I guess a good promoter can really help make a scene.
It has a lot to do with the bands too. There are a lot of bands that are lazy. They sit on their ass and then when there is a show they don’t do anything about it. Nobody shows up, and then the club doesn’t want death metal bands because nobody shows up and it causes a huge problem. It pisses me off because I bust my ass when a show comes up. They don’t do shit and then they complain. But there are some bands that are popping up now like Reputilation (Reh-pyoo-till-ation) and Disfigured. They are both excellent bands and they promote themselves like hell! They push themselves as much as they can. If you are going to do something and you are going to be serious about it, you have to give it your 200% or else, to me, it’s worthless. That’s my whole philosophy of life, if you are going to do something, then go all out and do it. Hopefully things will pick up around here.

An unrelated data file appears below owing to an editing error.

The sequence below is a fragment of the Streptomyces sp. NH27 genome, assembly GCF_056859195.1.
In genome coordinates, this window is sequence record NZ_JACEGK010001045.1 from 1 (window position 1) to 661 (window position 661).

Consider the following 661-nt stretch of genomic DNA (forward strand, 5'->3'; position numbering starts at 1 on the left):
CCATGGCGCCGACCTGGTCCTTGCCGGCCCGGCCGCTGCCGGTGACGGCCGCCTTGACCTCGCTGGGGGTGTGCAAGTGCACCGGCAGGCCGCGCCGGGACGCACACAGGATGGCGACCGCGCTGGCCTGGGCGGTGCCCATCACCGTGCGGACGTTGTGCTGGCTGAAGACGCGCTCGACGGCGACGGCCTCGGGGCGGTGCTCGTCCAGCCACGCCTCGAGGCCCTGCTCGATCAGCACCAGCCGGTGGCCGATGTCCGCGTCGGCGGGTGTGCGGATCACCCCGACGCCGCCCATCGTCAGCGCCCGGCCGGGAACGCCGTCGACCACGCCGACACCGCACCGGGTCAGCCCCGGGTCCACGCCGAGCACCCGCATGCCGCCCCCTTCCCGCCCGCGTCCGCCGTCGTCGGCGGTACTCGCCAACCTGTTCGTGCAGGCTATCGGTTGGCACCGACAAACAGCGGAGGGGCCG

What are your current plans, as far as touring or videos?
No plans right now. Hopefully we can put a tour together. It’s not a guaranteed thing that we will tour for this album. We definitely want to get out and play and promote the hell out of this album. We’ll see what happens. Otherwise we’ll just keep playing our shows, doing our mail and we’ll see what happens.
I hear you are pretty dedicated to the letters that you get.
Hell yeah! Answer every one of them for the last five years, and I’ll keep doing it! My timing’s a little off but — I can’t get it done as fast because of my job.
Write to: Internal Bleeding, P.O. Box 1402, Lake Grove, NY 11755; IBLDNG@aol.com